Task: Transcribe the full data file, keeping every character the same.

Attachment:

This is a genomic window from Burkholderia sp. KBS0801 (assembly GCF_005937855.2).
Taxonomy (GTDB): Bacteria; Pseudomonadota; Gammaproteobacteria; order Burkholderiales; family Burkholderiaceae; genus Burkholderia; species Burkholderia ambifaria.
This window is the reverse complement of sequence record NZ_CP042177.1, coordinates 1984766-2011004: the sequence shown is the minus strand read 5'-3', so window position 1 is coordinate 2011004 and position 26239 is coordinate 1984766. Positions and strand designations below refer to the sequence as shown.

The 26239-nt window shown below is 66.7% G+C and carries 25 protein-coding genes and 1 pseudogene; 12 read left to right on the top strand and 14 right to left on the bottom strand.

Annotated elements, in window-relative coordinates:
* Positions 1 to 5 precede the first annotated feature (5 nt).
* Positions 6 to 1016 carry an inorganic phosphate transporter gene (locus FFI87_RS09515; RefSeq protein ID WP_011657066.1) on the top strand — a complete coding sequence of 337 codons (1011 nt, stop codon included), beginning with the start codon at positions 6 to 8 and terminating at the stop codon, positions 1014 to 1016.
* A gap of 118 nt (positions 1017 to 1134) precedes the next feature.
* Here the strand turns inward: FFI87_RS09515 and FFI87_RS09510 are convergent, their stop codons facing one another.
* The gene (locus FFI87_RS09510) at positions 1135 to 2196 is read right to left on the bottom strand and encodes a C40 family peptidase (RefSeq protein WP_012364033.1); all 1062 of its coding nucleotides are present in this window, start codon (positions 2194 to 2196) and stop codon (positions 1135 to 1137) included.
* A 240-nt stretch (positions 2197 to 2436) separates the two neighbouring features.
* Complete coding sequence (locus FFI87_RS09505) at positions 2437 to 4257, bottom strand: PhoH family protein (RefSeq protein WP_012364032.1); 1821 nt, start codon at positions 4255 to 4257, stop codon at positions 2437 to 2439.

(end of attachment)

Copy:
This is a genomic window from Burkholderia sp. KBS0801 (assembly GCF_005937855.2).
Taxonomy (GTDB): Bacteria; Pseudomonadota; Gammaproteobacteria; order Burkholderiales; family Burkholderiaceae; genus Burkholderia; species Burkholderia ambifaria.
This window is the reverse complement of sequence record NZ_CP042177.1, coordinates 1984766-2011004: the sequence shown is the minus strand read 5'-3', so window position 1 is coordinate 2011004 and position 26239 is coordinate 1984766. Positions and strand designations below refer to the sequence as shown.

The 26239-nt window shown below is 66.7% G+C and carries 25 protein-coding genes and 1 pseudogene; 12 read left to right on the top strand and 14 right to left on the bottom strand.

Annotated elements, in window-relative coordinates:
* Positions 1 to 5 precede the first annotated feature (5 nt).
* Positions 6 to 1016 carry an inorganic phosphate transporter gene (locus FFI87_RS09515; RefSeq protein ID WP_011657066.1) on the top strand — a complete coding sequence of 337 codons (1011 nt, stop codon included), beginning with the start codon at positions 6 to 8 and terminating at the stop codon, positions 1014 to 1016.
* A gap of 118 nt (positions 1017 to 1134) precedes the next feature.
* Here the strand turns inward: FFI87_RS09515 and FFI87_RS09510 are convergent, their stop codons facing one another.
* The gene (locus FFI87_RS09510) at positions 1135 to 2196 is read right to left on the bottom strand and encodes a C40 family peptidase (RefSeq protein WP_012364033.1); all 1062 of its coding nucleotides are present in this window, start codon (positions 2194 to 2196) and stop codon (positions 1135 to 1137) included.
* A 240-nt stretch (positions 2197 to 2436) separates the two neighbouring features.
* Complete coding sequence (locus FFI87_RS09505) at positions 2437 to 4257, bottom strand: PhoH family protein (RefSeq protein WP_012364032.1); 1821 nt, start codon at positions 4255 to 4257, stop codon at positions 2437 to 2439.